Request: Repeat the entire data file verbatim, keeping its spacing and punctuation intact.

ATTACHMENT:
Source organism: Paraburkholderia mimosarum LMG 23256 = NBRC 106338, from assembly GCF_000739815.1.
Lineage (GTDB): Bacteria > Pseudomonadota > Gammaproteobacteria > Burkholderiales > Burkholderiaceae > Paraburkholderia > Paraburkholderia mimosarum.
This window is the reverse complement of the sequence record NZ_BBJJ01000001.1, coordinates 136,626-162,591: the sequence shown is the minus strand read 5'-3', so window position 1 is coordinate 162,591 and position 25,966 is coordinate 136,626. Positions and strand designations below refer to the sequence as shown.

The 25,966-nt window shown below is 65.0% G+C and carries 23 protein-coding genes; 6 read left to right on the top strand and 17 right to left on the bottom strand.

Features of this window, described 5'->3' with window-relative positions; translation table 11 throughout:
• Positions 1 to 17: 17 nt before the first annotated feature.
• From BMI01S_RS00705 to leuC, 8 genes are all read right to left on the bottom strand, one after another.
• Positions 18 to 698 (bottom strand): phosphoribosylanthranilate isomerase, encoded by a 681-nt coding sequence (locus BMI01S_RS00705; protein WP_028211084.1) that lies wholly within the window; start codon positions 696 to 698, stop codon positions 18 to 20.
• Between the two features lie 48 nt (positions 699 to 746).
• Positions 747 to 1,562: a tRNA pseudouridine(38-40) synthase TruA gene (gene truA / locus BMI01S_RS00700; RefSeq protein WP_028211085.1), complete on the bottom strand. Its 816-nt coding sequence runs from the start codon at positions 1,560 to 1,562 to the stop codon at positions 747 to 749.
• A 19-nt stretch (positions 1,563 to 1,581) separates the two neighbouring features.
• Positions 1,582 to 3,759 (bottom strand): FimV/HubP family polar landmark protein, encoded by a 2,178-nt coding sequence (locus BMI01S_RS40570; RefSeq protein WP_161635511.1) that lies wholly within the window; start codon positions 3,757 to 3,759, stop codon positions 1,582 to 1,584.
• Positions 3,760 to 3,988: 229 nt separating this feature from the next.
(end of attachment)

Source organism: Paraburkholderia mimosarum LMG 23256 = NBRC 106338, from assembly GCF_000739815.1.
Lineage (GTDB): Bacteria > Pseudomonadota > Gammaproteobacteria > Burkholderiales > Burkholderiaceae > Paraburkholderia > Paraburkholderia mimosarum.
This window is the reverse complement of the sequence record NZ_BBJJ01000001.1, coordinates 136,626-162,591: the sequence shown is the minus strand read 5'-3', so window position 1 is coordinate 162,591 and position 25,966 is coordinate 136,626. Positions and strand designations below refer to the sequence as shown.

The 25,966-nt window shown below is 65.0% G+C and carries 23 protein-coding genes; 6 read left to right on the top strand and 17 right to left on the bottom strand.

Features of this window, described 5'->3' with window-relative positions; translation table 11 throughout:
• Positions 1 to 17: 17 nt before the first annotated feature.
• From BMI01S_RS00705 to leuC, 8 genes are all read right to left on the bottom strand, one after another.
• Positions 18 to 698 (bottom strand): phosphoribosylanthranilate isomerase, encoded by a 681-nt coding sequence (locus BMI01S_RS00705; protein WP_028211084.1) that lies wholly within the window; start codon positions 696 to 698, stop codon positions 18 to 20.
• Between the two features lie 48 nt (positions 699 to 746).
• Positions 747 to 1,562: a tRNA pseudouridine(38-40) synthase TruA gene (gene truA / locus BMI01S_RS00700; RefSeq protein WP_028211085.1), complete on the bottom strand. Its 816-nt coding sequence runs from the start codon at positions 1,560 to 1,562 to the stop codon at positions 747 to 749.
• A 19-nt stretch (positions 1,563 to 1,581) separates the two neighbouring features.
• Positions 1,582 to 3,759 (bottom strand): FimV/HubP family polar landmark protein, encoded by a 2,178-nt coding sequence (locus BMI01S_RS40570; RefSeq protein WP_161635511.1) that lies wholly within the window; start codon positions 3,757 to 3,759, stop codon positions 1,582 to 1,584.
• Positions 3,760 to 3,988: 229 nt separating this feature from the next.